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November 2017

Opening Doors to Africa

Opening Doors to Africa

by Paul Chaffee, Editor

What we don’t know we oversimplify. As a pre-teen, I had a few desolate images of India – a really hot climate, vast arid deserts, cows wandering down city streets, and overwhelming poverty. Little more.

Donna Bollinger Tapped to Lead Religions for Peace-USA

Donna Bollinger Tapped to Lead Religions for Peace-USA

by Paul Chaffee

She was raised in a home on a dirt road in rural western North Carolina, without indoor plumbing or a telephone. The family lived off the land and had never sent a child to high school before. Asked if there was some seminal moment, a particular experience as a youngster that influenced her for the rest her life, Donna Bollinger says “Yes!” 

15 Facts on African Religions

15 Facts on African Religions

by Jacob K. Olupona

1. African traditional religion refers to the indigenous or autochthonous religions of the African people. It deals with their cosmology, ritual practices, symbols, arts, society, and so on. Because religion is a way of life, it relates to culture and society as they affect the worldview of the African people.

Interfaith Themes in Sub-Saharan African Tales (for Kids)

Interfaith Themes in Sub-Saharan African Tales (for Kids)

by Vicki Garlock

Interfaith engagement serves as a near-constant reminder that the central teachings of the world’s belief systems are more similar than different. This is especially true when working with kids. For centuries, adults have taught important life lessons through stories, handed down from generation to generation.

Despina Namwembe and Grassroots Interfaith in Africa

Despina Namwembe and Grassroots Interfaith in Africa

A TIO Interview

Despina Namwembe is a force of hope to be reckoned with when it comes to grassroots interfaith work in Africa. A social scientist with a masters in peace and conflict studies, she coordinates the work of more than 30 grassroots interfaith organizations doing different social action projects in the Great Lakes countries of Africa.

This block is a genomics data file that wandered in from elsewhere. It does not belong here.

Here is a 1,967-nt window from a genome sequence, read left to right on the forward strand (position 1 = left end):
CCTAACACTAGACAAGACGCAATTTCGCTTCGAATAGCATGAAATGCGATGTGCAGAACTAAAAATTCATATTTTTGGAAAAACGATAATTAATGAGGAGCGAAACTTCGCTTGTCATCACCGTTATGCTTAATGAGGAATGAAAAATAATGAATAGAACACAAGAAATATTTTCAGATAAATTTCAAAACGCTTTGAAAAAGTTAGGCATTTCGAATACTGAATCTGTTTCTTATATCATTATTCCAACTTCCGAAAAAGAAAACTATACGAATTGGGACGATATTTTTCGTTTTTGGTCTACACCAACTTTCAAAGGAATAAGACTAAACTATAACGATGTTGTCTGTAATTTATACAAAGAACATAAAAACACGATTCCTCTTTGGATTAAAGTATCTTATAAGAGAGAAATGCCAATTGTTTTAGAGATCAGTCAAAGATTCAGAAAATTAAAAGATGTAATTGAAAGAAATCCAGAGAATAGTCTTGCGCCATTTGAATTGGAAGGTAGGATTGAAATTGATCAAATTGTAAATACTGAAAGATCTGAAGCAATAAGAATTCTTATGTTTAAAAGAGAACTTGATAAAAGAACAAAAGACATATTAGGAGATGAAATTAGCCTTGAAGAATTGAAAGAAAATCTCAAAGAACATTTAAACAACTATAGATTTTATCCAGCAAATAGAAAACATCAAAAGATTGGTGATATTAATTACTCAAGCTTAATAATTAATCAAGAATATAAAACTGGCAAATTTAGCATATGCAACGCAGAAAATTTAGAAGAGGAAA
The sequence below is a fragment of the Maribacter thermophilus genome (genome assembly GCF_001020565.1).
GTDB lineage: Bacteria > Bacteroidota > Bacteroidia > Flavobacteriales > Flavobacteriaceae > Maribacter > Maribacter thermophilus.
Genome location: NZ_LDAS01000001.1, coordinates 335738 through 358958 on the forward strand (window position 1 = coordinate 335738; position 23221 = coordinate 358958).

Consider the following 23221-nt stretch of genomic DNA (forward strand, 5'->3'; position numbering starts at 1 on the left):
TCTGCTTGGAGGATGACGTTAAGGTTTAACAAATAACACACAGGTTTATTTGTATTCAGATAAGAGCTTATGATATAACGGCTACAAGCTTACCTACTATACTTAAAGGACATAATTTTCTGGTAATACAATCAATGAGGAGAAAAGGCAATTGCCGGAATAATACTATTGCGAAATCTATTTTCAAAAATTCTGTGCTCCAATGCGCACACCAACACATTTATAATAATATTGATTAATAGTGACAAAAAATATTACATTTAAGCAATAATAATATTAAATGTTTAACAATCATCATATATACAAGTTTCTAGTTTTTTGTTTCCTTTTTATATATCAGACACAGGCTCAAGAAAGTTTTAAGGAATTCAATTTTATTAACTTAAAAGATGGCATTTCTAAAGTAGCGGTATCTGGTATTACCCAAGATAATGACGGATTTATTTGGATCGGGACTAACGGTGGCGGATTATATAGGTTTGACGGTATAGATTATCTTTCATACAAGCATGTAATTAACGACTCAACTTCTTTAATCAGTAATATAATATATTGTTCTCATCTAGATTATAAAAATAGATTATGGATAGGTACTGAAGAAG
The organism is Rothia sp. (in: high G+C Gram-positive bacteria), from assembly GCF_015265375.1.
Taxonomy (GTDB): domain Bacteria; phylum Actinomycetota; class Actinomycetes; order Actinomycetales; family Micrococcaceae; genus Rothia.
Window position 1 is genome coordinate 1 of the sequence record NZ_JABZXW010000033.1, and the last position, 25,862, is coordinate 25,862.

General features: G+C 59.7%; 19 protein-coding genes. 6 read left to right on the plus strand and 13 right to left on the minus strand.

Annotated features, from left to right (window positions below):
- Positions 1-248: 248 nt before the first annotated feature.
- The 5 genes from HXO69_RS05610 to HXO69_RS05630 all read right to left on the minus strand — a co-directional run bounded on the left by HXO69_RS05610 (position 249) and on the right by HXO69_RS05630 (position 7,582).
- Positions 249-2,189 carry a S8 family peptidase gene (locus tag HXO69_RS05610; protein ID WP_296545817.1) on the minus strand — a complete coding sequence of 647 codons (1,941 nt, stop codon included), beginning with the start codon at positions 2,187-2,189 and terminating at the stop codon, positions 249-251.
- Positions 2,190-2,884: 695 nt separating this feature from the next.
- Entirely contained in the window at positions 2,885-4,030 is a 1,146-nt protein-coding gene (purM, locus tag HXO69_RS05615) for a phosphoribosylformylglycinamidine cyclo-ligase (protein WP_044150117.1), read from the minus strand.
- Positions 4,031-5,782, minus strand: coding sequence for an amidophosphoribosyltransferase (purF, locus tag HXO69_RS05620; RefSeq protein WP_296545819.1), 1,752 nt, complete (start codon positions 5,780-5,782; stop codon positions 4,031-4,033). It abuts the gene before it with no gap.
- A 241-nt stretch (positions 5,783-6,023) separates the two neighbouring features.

Uganda Welcomes Refugees with Hospitality and Love

Uganda Welcomes Refugees with Hospitality and Love

by Despina Namwembe

On the 31st of January, we left for the northern part of Uganda in a place called Adjumani (which borders Southern Sudan) to celebrate the Interfaith Harmony Week. We celebrated with our brothers and sisters who are now refugees in Uganda because of the insurgency going on in their country.

'We are Your Aunties, and We Are Coming for Mediation'

'We are Your Aunties, and We Are Coming for Mediation'

by Kira Zalan

Over the past three years, funded by a modest grant from the Dutch government, 16 women and the local organizations they run in Sudan have intervened in dozens of disputes and brokered solutions. In some cases, that meant building a freshwater well—in others, assistance in drafting laws and power-sharing agreements.

Doing "God's Work" in Tanzania

Doing "God's Work" in Tanzania

by Daniel Bellerose

Bumping down the red dirt roads in East Africa, my wife and I made our weekly voyage to the city of Iringa. Our driver was Eliah, a biologist, birder, and devout Christian with a kind smile and a wonderful mind. After four months in Tanzania, I had developed an interest in interfaith development and decided to ask him his opinion of my work.

When All Roads Lead to Morocco

When All Roads Lead to Morocco

by Ruth Broyde Sharone

In a quest to uncover and promote interfaith engagement around the globe, many roads have led me – unexpectedly – to Morocco, a monarchy ruled by a young king. One of the most liberal Muslim countries in the Middle East, Morocco reflects a unique culture of Arabindigenous Berber, Sub-Saharan African, and European influences and simultaneously supports a refreshing integration of ancient traditions with a modern outlook.

A Pagan's Adventures in Egypt

A Pagan's Adventures in Egypt

by Don Frew

In 2005, I attended the annual meeting of the Global Council of the United Religions Initiative. That year, it was held at a retreat center near Seoul, South Korea. One day, we took a long bus ride to the Buddhist monastery of Haensa, during which I sat with Monica Willard, URI’s representative at the United Nations.